The case against Goldman Sachs: If it is true...
23 April 2010
I have read all 23 pages of the SEC complaint. If it is proved to be true then Goldman has acted in an unethical, unsavoury and underhand way. And that is being charitable, writes CNN anchor and correspondent Richard Quest in an exclusive column to domain-b.
The allegations made on Friday against Goldman Sachs in the US are amongst the most serious that can be imagined.
The SEC is charging the well known bank with engaging in a conflict of interest, which cost investors a billion dollars.
What did they do? The deal concerns poor quality home loans in the United States and is full of complicated ideas like CDOs, CDSs Abacus Super Senior Tranches and so on.
Forget all that jargon. Strip it to basics and it is very simple:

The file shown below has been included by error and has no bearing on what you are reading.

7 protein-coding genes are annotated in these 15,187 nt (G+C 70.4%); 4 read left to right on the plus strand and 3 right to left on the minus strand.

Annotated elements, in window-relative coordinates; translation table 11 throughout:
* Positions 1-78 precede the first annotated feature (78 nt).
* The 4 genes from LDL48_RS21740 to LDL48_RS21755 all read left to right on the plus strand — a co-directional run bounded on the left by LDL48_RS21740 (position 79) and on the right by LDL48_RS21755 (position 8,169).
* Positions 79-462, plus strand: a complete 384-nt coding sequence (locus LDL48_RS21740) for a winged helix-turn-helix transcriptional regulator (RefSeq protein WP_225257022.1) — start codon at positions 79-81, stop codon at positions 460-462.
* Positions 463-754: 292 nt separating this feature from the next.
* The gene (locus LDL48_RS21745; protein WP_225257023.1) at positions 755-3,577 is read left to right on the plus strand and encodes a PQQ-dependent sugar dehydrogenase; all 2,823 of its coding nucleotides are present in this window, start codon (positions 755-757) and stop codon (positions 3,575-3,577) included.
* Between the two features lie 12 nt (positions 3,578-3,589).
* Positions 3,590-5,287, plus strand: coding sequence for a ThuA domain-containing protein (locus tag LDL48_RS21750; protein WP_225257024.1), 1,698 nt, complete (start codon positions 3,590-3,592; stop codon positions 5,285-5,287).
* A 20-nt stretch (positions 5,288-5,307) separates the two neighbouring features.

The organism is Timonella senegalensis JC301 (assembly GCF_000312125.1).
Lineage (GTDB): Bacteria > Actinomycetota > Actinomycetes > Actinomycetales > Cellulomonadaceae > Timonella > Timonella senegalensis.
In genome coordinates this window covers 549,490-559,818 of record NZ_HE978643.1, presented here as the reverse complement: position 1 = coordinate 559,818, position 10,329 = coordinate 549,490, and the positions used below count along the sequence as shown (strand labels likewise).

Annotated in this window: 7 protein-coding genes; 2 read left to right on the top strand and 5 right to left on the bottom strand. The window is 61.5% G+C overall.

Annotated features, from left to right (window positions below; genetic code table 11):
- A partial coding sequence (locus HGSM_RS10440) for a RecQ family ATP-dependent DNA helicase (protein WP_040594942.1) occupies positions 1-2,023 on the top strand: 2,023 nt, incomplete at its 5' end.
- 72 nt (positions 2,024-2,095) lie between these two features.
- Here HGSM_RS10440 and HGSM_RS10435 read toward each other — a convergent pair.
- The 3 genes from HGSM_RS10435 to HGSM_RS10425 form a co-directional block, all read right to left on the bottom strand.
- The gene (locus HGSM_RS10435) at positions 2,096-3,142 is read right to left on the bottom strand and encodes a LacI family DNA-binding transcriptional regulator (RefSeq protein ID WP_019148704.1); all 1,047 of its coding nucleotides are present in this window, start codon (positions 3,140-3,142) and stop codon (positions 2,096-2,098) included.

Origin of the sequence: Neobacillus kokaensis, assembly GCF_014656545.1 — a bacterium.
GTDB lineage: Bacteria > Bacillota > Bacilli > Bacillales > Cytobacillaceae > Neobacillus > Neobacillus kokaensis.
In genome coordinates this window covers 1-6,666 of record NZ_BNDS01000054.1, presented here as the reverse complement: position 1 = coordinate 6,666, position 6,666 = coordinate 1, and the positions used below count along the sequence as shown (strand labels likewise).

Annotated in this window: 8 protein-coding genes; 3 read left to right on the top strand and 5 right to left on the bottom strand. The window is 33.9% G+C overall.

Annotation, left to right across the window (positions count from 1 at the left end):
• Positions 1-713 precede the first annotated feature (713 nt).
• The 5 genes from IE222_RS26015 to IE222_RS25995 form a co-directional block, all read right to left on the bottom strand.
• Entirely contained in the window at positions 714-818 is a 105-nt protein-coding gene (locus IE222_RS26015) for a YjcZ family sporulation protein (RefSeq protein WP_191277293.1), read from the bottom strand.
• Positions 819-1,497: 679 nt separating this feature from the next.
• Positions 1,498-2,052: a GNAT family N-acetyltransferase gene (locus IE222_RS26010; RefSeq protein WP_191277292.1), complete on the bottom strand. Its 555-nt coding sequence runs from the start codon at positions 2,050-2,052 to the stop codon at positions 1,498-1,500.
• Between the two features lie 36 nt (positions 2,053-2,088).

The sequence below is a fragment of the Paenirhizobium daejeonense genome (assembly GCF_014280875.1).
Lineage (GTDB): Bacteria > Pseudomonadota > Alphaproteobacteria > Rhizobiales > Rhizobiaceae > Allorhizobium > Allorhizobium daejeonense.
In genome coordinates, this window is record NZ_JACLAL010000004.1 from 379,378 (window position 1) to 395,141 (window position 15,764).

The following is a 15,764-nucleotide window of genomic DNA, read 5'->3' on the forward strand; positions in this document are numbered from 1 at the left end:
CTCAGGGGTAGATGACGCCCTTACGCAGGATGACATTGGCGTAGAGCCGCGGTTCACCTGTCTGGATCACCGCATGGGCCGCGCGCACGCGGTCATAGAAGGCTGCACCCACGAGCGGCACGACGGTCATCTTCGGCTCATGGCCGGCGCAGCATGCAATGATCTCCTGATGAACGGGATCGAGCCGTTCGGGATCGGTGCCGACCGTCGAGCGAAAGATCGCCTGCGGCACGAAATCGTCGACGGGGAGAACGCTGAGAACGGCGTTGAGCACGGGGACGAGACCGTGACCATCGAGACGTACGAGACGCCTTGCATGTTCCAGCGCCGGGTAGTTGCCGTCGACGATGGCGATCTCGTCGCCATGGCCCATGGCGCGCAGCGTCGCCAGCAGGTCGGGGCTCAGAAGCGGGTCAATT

Goldman put together a barrel of apples and allegedly allowed a hedge fund, called Paulson, to stuff the barrel full of rotten apples. Goldman - so the SEC says - then sold the barrel to investors as perfectly good fruit.
Worse. The charge is that they did so knowing that Paulson was taking out insurance against the rot spreading and the lot going bad. Sure enough, when the barrel of apples went rotten, the investors were left with worthless fruit, and Paulson got paid out the insurance.